“Your results came back and your white cell blood counts are low,” said the first student, Prakash Ganesh, 28. “Whatever that means,” Rick responded.
After struggling for some moments to tell Rick the truth, Ganesh finally said, “We ran some tests and we found out you have HIV.” But the patient refused to accept the results and even became aggressive.
Since Rick clearly wasn’t going to cooperate with Ganesh, Frayda Kresch, 25, took over. But as soon as she attempted to speak with him about his diagnosis, he resorted to flirting with her.
Aptly acknowledging his compliment but reinforcing her role as a doctor, Kresch quickly went on to explain how “HIV is a very different disease than what it was 20 years ago.” But Rick just responded, “The girls I go out with are from Tel Aviv, you know. And if I pick up a tourist here or there, I’m talking about quality girls. You can tell.”
Only when Kresch decided to ask him what would possibly get him to listen to her did the patient become slightly more willing to accept and discuss his diagnosis – his answer, after nearly a minute of silence: “Maybe if my holistic doctor came.”
The medical school professors in the room were very impressed by Kresch’s patience.
“You asked him what would convince you, and there was total silence for a while,” said Shimon Glick, one of the instructors and professor emeritus at the school. “Most people who interview are afraid of silence. But in a way it forces the other person to react and you don’t have to do anything.”
Kresch explained that after observing Ganesh handle the patient, her goals immediately became to make sure the prognosis seemed positive and “trying to figure out what his bible is” – in the end, his homeopathic doctor.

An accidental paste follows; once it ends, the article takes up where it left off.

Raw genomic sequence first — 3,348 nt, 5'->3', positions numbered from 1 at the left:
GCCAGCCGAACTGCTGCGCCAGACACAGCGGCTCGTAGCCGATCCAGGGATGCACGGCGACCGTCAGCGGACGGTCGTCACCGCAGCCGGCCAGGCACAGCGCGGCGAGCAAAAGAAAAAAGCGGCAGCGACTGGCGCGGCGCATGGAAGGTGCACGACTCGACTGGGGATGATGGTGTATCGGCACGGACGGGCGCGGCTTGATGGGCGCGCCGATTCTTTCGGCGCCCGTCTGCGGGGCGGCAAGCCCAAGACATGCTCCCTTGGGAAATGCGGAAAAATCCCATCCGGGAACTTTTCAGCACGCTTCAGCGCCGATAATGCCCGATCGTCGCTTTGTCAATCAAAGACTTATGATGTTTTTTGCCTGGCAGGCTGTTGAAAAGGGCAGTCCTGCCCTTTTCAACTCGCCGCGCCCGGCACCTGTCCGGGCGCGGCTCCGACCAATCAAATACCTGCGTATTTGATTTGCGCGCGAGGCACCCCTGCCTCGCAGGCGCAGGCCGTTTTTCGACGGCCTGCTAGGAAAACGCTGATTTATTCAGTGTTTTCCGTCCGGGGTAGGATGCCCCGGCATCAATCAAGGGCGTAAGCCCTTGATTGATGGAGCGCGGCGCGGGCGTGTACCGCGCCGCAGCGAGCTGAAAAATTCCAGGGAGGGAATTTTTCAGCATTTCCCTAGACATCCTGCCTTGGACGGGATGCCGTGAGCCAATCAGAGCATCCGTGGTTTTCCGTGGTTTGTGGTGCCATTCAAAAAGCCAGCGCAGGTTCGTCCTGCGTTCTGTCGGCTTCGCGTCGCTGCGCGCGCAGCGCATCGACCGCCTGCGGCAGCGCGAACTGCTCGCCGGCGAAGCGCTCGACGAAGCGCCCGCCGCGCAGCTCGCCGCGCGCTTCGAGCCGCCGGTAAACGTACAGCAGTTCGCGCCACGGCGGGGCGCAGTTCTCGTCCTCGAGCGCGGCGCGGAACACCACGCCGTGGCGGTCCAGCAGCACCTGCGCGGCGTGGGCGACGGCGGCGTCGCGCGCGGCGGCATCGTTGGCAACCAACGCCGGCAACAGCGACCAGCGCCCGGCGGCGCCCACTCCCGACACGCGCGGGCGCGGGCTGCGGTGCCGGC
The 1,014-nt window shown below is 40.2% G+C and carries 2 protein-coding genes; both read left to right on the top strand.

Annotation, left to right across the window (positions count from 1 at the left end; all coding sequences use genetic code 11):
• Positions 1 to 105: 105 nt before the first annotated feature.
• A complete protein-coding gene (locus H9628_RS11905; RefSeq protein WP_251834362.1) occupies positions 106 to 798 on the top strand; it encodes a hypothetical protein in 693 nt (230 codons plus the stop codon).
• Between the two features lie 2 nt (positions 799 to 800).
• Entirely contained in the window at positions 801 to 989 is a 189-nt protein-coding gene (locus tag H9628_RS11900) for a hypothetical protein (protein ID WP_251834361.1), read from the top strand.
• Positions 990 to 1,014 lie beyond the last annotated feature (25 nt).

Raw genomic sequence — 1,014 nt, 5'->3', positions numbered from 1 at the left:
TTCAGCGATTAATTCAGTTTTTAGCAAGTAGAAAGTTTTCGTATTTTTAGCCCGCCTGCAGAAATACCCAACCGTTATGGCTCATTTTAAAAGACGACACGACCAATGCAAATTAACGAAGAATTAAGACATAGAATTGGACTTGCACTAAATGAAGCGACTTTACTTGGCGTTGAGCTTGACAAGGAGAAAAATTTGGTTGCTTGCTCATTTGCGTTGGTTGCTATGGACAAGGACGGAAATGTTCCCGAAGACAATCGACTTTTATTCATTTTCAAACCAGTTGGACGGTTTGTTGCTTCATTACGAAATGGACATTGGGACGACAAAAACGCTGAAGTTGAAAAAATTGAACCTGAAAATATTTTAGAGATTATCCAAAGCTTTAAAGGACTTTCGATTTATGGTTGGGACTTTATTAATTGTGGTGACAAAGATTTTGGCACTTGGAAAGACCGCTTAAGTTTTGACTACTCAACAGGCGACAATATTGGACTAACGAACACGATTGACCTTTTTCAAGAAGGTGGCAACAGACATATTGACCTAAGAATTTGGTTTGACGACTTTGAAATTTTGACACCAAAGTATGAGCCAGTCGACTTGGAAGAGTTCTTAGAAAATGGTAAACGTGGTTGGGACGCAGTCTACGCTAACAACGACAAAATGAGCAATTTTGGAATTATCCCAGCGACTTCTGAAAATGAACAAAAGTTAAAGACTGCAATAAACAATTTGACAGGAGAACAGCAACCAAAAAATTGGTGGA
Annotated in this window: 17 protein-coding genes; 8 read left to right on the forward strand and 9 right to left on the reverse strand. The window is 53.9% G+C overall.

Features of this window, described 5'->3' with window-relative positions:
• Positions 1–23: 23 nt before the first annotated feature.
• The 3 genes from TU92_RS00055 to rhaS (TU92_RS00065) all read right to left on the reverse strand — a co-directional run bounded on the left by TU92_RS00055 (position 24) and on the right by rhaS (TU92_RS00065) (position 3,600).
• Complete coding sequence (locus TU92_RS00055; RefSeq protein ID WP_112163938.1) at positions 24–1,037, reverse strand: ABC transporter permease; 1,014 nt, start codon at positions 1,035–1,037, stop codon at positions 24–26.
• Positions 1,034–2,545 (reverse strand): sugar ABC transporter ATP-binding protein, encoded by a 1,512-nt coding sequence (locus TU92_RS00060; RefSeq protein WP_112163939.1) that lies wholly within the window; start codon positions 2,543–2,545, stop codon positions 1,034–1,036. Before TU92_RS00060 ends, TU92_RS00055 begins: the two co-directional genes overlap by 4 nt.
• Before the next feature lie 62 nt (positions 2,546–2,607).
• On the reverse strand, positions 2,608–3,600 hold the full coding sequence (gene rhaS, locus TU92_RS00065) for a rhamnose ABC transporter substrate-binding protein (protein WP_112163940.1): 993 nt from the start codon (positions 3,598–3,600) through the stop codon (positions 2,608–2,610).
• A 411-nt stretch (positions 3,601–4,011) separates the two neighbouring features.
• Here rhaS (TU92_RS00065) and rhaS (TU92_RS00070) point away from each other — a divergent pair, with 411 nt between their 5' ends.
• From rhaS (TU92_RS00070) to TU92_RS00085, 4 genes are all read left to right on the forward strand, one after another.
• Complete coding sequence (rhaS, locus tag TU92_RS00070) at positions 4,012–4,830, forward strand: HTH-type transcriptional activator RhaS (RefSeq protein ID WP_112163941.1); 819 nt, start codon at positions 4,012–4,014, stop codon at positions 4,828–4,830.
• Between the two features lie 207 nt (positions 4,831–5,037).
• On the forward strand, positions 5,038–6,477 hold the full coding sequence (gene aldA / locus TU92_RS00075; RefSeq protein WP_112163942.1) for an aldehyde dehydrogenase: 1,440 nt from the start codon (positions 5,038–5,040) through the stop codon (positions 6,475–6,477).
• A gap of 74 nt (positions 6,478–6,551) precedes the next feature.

Meanwhile, Ganesh said, “I felt really uncomfortable breaking the news that he had HIV. I didn’t know how to throw that out there.” But he added, “The funny thing is I used to work with HIV patients.”
“The great thing you both were doing the same with more or less success was that, in this terrible situation, you were looking for a point of common ground – who he is, what would work for him, how does he understand that it works,” said Golan, noting that it was important to demonstrate to the patient that they respected his belief system. “The second time you’ll have an AIDS patient like him, it will be easier.”
The third scenario the students faced was perhaps the most challenging – a haredi woman named Ruti was experiencing bleeding between periods and was convinced that this was a punishment for something bad she did in the past.
After hearing Ruti say, “I did some very bad things when I was little,” Namita Rokkam, 25, asked her why the bleeding began now rather than a long time ago. But she would only answer, “Because I have a bad thought – I am thinking about bad things,” and then mentioned that she needed to protect her daughter, with no further explanation.
The students actually were never able to uncover what the “bad things” actually were, but Rachel Dunham, 24, was able to get her to speak about her childhood and her family relationships – discovering that her bond with her five sisters had always been strong but only receiving muted grunts at the mention of her five brothers. “I tried talking to my mother but she didn’t listen,” she said, but ultimately wouldn’t talk to the doctors.
The students ran out of time before they were able to get any farther through Ruti’s seemingly impenetrable wall, causing the actress to later tell them, “I didn’t feel that you really tried to come close to me.”
Despite the frustrations they experienced, the students overwhelmingly thought the day’s experiences were invaluable in preparing them to face real-life clinical situations in environments that might be less than friendly to their Western, English-speaking approaches to medicine.
“I definitely enjoyed the chance this morning to hear pieces of people’s cultures from the class and I think it worked,” Dunham said. “I was just thinking about where we started three years ago – it worked because we trust each other a lot.”